Donald S. Lopez, Jr., The Tibetan Book of the Dead: A Biography, Princeton University Press. 2011.

The four-hundredth anniversary of the King James Bible has given rise to a large number of articles, along with radio and television programmes, about its origins and influence. Now Princeton University Press has begun to issue a series of 'Lives of Great Religious Books', beginning with 'The Tibetan Book of the Dead', which, in the Evans-Wentz edition, was one of the 'bibles' of the hippie movement, and has sold more than a million copies.

The Bardo Tõdõl, to give its original title, is a terma, that is, a work supposedly written in Tibetan in the eighth century by an Indian tantric master named Padmasambhava, and then, when the original Buddhism of Tibet collapsed amongst the political turmoil of the following century, hidden in rocks, or at the bottom of lakes, or inside pillars of ancient temples; and then relocated by psychic means in the eleventh century, and used to found what, on this basis, was termed the 'Ancient' sect of Buddhism. This legend is dubious, of course: modern scholars have questioned whether Padmasambhava even existed; and suggested that if he did, he may have been an expert on irrigation rather than religion.

Lopez considers that the Evans-Wentz edition should be considered as essentially an American rather than a Tibetan work. He traces the American Spiritualist movement back to Joseph Smith; who in the 1820s claimed to have been guided by an angel to dig up some inscribed gold plates, which proved to have been buried more than a thousand years earlier by a general of the Nephites, an Israelite tribe who had preceded Columbus to the New World by two millennia. These he translated into English with the aid of a pair of crystal spectacles, and published as The Book of Mormon - the story is curiously similar to that of the terma of Padmasambhava. Smith was followed by the Fox sisters, and then Madame Blavatsky with her Theosophical Society.

Walter Yelling Wentz - it was only as an adult that he adopted in addition his mother's maiden name of Evans - was born in Trenton, New Jersey, in 1878, and later moved to southern California with his family, where he would receive a diploma from the Raja-Yoga School and Theosophical University at Point Loma. He later obtained an M.A. in English from Stanford University, travelled to Europe, and was awarded a Bachelor of Science in Anthropology at Oxford. Having spent most of the First World War in Egypt, he travelled to India, where he became "a great collector of texts in languages he never learned to read".

In Darjeeling he purchased some Tibetan block prints, and had them translated by Kazi Dawa Samdup, an English teacher at a boy's boarding school in Gangtok, the capital of the small Himalayan kingdom of Sikkim, who worked on them every morning before lessons for two months. These provided Evans-Wentz with the material for three books, The Tibetan Book of the Dead (1927, the title an imitation of the Egyptian Book of the Dead published in England by Wallis Budge). Tibetan Yoga and Secret Doctrines (1935), and The Tibetan Book of the Great Liberation (1954). One point that was not made clear in the first of these was that it was only a small portion of a large corpus of similar works, and did not include the part most commonly used in Tibet.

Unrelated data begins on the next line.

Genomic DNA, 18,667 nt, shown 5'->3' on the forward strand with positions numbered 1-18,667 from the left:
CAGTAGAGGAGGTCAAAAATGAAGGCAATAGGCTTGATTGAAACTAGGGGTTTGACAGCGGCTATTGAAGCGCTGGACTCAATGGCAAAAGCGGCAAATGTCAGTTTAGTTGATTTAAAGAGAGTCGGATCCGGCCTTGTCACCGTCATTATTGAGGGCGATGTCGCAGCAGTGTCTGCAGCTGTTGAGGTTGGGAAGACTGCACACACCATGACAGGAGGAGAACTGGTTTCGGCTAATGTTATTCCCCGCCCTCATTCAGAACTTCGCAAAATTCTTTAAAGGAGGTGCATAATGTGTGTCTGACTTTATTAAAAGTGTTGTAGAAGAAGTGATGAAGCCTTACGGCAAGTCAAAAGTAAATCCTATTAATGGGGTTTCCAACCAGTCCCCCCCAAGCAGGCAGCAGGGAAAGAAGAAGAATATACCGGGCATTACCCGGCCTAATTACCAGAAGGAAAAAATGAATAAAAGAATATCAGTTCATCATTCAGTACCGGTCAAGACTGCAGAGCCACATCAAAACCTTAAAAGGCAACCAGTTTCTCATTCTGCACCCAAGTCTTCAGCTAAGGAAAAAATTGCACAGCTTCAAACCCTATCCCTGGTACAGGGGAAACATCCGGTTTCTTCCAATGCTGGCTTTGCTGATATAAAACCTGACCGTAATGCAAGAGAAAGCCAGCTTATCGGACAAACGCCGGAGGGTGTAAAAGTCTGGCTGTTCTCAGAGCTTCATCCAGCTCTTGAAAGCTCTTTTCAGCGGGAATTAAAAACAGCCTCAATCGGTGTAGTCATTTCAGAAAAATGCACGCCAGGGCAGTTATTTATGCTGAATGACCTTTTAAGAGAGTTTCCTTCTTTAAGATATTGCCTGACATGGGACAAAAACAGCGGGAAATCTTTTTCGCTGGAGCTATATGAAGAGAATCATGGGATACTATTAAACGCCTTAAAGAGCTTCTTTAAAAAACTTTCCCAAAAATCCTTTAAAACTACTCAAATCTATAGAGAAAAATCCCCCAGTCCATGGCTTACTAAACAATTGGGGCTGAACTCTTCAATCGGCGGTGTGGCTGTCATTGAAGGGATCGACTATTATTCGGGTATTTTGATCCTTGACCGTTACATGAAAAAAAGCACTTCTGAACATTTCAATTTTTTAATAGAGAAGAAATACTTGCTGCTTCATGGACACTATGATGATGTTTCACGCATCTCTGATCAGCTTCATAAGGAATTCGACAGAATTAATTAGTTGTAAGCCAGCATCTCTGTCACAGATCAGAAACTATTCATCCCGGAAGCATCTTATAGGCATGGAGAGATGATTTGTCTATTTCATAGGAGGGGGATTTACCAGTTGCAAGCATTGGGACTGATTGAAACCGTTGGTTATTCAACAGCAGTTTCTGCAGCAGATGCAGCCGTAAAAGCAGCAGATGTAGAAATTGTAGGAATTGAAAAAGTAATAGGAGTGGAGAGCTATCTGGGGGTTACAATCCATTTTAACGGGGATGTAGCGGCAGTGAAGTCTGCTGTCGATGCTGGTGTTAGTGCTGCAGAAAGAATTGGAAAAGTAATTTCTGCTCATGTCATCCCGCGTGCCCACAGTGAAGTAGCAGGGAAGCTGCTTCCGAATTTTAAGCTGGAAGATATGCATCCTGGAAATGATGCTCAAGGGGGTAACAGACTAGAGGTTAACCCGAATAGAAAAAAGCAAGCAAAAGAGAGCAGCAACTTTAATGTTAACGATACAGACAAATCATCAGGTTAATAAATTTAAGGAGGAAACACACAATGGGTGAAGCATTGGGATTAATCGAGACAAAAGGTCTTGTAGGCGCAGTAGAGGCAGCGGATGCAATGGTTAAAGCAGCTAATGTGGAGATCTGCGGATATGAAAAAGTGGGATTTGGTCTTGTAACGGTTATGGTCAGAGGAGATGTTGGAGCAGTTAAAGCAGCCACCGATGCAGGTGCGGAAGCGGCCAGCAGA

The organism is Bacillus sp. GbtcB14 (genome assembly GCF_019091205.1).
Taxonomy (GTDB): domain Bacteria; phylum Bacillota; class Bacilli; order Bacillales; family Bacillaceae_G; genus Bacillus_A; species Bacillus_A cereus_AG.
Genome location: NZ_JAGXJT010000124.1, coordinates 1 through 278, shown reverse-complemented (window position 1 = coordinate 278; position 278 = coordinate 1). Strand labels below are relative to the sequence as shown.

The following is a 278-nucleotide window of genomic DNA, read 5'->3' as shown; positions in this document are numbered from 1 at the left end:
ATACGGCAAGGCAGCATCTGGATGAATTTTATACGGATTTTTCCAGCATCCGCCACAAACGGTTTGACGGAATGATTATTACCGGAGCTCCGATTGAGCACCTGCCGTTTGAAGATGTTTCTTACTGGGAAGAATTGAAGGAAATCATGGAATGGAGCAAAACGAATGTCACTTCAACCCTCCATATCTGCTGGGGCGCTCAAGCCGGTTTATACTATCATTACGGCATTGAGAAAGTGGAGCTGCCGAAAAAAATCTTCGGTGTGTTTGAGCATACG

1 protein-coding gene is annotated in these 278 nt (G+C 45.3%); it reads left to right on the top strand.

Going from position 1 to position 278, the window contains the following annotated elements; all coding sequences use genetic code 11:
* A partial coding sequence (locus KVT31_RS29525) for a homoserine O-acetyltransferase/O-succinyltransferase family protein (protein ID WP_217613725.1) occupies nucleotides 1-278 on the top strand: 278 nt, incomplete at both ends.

The word bar-do means 'between two [lives]'. and refers to the Buddhist belief in reincarnation, which may occur in any one of six realms, "as gods, demigods, humans, animals, ghosts, or hell beings." The Bardo Tõdõl consists of a set of instructions to the newly departed soul, given by reciting them over the dead body, and intended to give it the best possible rebirth. Or so it appears, but it seems that two of the sections included in Evans-Wentz Tibetan Book of the Dead were really intended as meditation manuals for the living.

By the time of the third edition (1955), the text itself occupied rather less than one third of the whole, the remainder being taken up with prefaces, introductions and footnotes. These included an eighteen page 'Psychological Commentary' by Carl Jung, and an `Introductory Foreword' by Lama Anagarika Govinda, who was not, as has sometimes been thought, a Tibetan, but a German originally named Ernst Lothar Hoffman, though unlike all of the other contributors to the book he had actually visited Tibet, if only for three months (and had never learned Tibetan).

Summing up, Lopez remarks that it is widely believed that "The present is a degenerate age, unable to solve the problems that afflict it; the solution lies in the past," and hence it ancient scriptures. However. "Evans-Wentz colonized a Tibetan text. turning it into a tome of his American version of Theosophy." On the other hand: "But the fabrication of lineage in what, from the perspective of historical scholarship, Tibetans had done for centuries." -- Reviewed by Gareth J. Medway.

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